Frequent question: What is the difference between Overlock and flatlock?

What is a flatlock?

of a seam. : made by bringing two raw edges together and covering them with machine stitching.

Can you flatlock a hem?

Flatlock Hem

Fold the hem along the finished hem line. Pin at right angles to the edge, with the points just on the edge of the fabric. This helps with the next stage. Fold up the hem again with the points of the pins exactly at the foldline.

Which helps to produce gathers in fabric?

Now, a quick and easy way to make a gather is to use a wide zigzag stitch with a sewing machine. Both the upper and lower thread are pulled long and placed in front of the sewing machine. Then zigzagging is carefully sewed over top of the two threads without catching the threads as it is sewn.

What does flatlock seam mean?

A flatlock is a seam which ensures that two pieces of fabric stay together. … This happens because two layers of fabric are connected by a single thread which causes some overlap between the two fabrics. The overlap causes irritation, and that’s why flatlock stitching is mostly used on sportswear.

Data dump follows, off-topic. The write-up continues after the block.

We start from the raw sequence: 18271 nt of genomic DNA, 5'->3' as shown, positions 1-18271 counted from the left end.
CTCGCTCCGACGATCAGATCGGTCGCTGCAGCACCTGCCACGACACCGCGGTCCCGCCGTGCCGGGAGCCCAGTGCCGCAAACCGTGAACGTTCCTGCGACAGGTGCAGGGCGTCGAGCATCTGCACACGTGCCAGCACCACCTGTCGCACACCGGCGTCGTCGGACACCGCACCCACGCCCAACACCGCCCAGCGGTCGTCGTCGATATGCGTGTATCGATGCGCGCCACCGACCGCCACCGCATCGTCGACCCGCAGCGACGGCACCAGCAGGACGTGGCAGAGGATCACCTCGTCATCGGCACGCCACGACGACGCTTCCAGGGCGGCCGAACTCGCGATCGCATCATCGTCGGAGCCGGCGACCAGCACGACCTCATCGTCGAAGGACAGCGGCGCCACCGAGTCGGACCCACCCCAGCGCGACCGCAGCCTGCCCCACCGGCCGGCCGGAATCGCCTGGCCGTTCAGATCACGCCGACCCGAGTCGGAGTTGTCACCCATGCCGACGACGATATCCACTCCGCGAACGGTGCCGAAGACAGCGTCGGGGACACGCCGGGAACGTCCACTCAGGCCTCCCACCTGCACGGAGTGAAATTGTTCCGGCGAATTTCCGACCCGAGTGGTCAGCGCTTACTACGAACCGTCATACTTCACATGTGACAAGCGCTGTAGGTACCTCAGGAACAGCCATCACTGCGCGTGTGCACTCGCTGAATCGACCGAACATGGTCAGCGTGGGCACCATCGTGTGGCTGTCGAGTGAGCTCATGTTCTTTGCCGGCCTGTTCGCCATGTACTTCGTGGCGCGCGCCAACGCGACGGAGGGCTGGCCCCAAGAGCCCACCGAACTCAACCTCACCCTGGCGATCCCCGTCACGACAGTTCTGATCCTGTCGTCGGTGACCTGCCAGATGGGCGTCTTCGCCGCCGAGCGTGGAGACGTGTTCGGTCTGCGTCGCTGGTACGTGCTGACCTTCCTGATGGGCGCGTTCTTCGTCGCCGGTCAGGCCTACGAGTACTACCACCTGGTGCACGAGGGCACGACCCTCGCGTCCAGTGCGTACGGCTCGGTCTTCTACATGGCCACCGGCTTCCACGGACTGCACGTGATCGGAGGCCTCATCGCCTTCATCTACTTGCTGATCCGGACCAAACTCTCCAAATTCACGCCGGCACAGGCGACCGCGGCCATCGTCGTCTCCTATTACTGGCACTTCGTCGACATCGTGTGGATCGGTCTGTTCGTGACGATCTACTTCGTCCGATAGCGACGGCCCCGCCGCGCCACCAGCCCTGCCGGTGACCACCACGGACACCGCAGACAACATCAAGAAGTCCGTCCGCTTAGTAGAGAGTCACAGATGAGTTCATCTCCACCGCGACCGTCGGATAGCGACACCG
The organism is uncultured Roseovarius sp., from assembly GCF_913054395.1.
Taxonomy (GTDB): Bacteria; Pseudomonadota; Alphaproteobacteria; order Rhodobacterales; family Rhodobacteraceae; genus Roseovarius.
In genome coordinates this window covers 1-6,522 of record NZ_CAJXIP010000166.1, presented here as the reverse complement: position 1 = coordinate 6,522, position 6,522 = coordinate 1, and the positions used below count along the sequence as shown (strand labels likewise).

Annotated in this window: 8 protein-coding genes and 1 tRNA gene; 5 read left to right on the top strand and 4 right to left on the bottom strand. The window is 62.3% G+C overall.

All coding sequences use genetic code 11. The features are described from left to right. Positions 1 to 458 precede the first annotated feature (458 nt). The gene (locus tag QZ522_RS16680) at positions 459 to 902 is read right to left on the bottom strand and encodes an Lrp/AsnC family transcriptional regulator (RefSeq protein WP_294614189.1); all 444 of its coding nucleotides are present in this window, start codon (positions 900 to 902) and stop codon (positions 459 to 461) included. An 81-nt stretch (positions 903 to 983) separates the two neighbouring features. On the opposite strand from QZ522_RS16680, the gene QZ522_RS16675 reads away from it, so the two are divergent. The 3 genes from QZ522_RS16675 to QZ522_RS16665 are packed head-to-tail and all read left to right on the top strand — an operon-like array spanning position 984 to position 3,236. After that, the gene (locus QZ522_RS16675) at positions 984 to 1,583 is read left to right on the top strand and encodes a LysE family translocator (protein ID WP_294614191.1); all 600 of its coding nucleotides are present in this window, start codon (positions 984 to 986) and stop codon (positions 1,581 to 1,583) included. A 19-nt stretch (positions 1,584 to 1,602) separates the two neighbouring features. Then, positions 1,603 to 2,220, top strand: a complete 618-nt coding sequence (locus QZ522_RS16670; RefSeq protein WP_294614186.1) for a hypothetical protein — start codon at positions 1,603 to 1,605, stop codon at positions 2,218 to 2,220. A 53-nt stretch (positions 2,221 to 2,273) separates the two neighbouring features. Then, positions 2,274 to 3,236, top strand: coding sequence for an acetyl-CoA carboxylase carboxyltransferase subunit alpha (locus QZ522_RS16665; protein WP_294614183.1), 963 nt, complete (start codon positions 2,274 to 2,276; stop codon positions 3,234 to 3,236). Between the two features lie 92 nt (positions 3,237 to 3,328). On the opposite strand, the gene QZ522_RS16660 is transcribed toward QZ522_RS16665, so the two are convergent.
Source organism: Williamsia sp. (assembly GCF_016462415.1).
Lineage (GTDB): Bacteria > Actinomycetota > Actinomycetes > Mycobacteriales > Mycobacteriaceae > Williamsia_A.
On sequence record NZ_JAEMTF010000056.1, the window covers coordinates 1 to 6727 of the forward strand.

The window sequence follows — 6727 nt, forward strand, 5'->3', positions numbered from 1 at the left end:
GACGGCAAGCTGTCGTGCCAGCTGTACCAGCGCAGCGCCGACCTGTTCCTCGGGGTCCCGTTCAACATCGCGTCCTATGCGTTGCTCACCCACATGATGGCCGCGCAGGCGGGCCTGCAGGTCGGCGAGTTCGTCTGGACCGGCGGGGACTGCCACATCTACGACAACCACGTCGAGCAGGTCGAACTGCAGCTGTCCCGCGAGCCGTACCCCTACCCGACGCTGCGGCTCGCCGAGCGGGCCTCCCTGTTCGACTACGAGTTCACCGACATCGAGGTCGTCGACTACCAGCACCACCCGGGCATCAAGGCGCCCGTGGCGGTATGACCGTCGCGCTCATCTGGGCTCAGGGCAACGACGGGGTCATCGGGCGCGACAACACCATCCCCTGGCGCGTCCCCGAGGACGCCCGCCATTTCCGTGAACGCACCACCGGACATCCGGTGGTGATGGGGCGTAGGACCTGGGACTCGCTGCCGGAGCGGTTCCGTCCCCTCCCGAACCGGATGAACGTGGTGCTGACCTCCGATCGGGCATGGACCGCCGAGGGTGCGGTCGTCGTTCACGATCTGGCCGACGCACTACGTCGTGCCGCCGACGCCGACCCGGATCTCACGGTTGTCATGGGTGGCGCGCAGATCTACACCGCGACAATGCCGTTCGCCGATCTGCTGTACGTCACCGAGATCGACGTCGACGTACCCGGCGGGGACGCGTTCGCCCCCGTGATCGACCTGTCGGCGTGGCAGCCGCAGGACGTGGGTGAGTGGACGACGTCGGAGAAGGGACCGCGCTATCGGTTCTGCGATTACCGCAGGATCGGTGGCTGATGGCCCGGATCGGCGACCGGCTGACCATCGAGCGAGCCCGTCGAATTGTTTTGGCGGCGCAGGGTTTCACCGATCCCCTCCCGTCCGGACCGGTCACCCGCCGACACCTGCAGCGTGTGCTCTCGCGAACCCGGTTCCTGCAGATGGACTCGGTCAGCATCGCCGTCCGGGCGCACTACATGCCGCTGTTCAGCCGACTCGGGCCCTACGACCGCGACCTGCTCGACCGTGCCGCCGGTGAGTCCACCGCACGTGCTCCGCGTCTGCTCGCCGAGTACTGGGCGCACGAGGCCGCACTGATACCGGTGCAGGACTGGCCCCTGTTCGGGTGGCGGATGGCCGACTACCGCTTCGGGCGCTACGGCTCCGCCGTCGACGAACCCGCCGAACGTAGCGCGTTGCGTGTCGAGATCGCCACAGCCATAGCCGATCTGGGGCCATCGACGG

Can an overlocker do straight stitch?

A serger cannot replace a regular sewing machine because many sewing projects require straight stitches. A serger is used mainly for joining seams and for preventing the fabrics to fray. … an additional straight stitch is added (a five thread overlocker will do both). A regular straight stitch is the basis.

THIS IS AMAZING:  What planet does Stitch live on?

Do I really need a Coverstitch machine?

If you sew a lot of knits, a coverstitch machine can be a massive time saver, not just when sewing hems, but also when topstitching elastic for activewear, swimsuits, and underwear, too.

What can you do with an overlocker machine?

What Can you do with an Overlocker (serger)?

  • Seam finishing.
  • Making swimwear, T-shirts, lingerie, napkins, tablerunners, etc.
  • Insert elastic into clothing.
  • Decorate garments making flowers or other trims.
  • Finish hem & facing edges with the cover stitch.
  • Seaming on knits more quickly that with a sewing machine.